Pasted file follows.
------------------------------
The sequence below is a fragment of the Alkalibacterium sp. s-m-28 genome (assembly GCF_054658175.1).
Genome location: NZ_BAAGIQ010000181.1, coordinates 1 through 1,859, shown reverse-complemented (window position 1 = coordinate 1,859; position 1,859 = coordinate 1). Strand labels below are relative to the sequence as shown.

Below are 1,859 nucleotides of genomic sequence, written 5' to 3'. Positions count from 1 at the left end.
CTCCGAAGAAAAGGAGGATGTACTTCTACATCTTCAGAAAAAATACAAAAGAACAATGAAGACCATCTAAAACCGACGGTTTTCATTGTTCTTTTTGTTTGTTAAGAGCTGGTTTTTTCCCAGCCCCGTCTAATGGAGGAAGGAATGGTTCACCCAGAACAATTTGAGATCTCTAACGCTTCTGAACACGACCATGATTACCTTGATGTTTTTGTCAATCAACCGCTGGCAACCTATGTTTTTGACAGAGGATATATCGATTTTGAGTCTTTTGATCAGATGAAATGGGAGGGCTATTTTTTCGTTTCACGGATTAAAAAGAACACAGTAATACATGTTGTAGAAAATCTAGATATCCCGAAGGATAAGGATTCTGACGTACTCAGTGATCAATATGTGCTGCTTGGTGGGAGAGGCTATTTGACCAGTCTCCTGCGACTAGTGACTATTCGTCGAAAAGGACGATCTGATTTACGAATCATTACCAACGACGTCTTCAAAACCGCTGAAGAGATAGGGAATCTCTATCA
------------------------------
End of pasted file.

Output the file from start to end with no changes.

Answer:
The sequence below is a fragment of the Alkalibacterium sp. s-m-28 genome (assembly GCF_054658175.1).
Genome location: NZ_BAAGIQ010000181.1, coordinates 1 through 1,859, shown reverse-complemented (window position 1 = coordinate 1,859; position 1,859 = coordinate 1). Strand labels below are relative to the sequence as shown.

Below are 1,859 nucleotides of genomic sequence, written 5' to 3'. Positions count from 1 at the left end.
CTCCGAAGAAAAGGAGGATGTACTTCTACATCTTCAGAAAAAATACAAAAGAACAATGAAGACCATCTAAAACCGACGGTTTTCATTGTTCTTTTTGTTTGTTAAGAGCTGGTTTTTTCCCAGCCCCGTCTAATGGAGGAAGGAATGGTTCACCCAGAACAATTTGAGATCTCTAACGCTTCTGAACACGACCATGATTACCTTGATGTTTTTGTCAATCAACCGCTGGCAACCTATGTTTTTGACAGAGGATATATCGATTTTGAGTCTTTTGATCAGATGAAATGGGAGGGCTATTTTTTCGTTTCACGGATTAAAAAGAACACAGTAATACATGTTGTAGAAAATCTAGATATCCCGAAGGATAAGGATTCTGACGTACTCAGTGATCAATATGTGCTGCTTGGTGGGAGAGGCTATTTGACCAGTCTCCTGCGACTAGTGACTATTCGTCGAAAAGGACGATCTGATTTACGAATCATTACCAACGACGTCTTCAAAACCGCTGAAGAGATAGGGAATCTCTATCA